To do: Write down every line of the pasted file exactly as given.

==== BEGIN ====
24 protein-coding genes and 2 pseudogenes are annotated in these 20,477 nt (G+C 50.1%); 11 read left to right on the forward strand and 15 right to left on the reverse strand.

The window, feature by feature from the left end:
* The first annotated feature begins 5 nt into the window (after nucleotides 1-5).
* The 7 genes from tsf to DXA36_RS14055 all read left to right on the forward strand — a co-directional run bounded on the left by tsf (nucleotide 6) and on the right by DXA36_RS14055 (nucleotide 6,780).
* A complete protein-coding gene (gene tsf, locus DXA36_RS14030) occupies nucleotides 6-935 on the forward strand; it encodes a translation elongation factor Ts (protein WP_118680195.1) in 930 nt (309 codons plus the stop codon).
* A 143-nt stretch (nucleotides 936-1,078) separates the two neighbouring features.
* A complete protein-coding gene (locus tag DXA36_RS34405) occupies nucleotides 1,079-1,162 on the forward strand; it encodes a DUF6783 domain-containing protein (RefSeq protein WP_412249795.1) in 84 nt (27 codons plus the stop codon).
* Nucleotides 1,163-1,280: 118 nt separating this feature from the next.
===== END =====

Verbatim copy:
24 protein-coding genes and 2 pseudogenes are annotated in these 20,477 nt (G+C 50.1%); 11 read left to right on the forward strand and 15 right to left on the reverse strand.

The window, feature by feature from the left end:
* The first annotated feature begins 5 nt into the window (after nucleotides 1-5).
* The 7 genes from tsf to DXA36_RS14055 all read left to right on the forward strand — a co-directional run bounded on the left by tsf (nucleotide 6) and on the right by DXA36_RS14055 (nucleotide 6,780).
* A complete protein-coding gene (gene tsf, locus DXA36_RS14030) occupies nucleotides 6-935 on the forward strand; it encodes a translation elongation factor Ts (protein WP_118680195.1) in 930 nt (309 codons plus the stop codon).
* A 143-nt stretch (nucleotides 936-1,078) separates the two neighbouring features.
* A complete protein-coding gene (locus tag DXA36_RS34405) occupies nucleotides 1,079-1,162 on the forward strand; it encodes a DUF6783 domain-containing protein (RefSeq protein WP_412249795.1) in 84 nt (27 codons plus the stop codon).
* Nucleotides 1,163-1,280: 118 nt separating this feature from the next.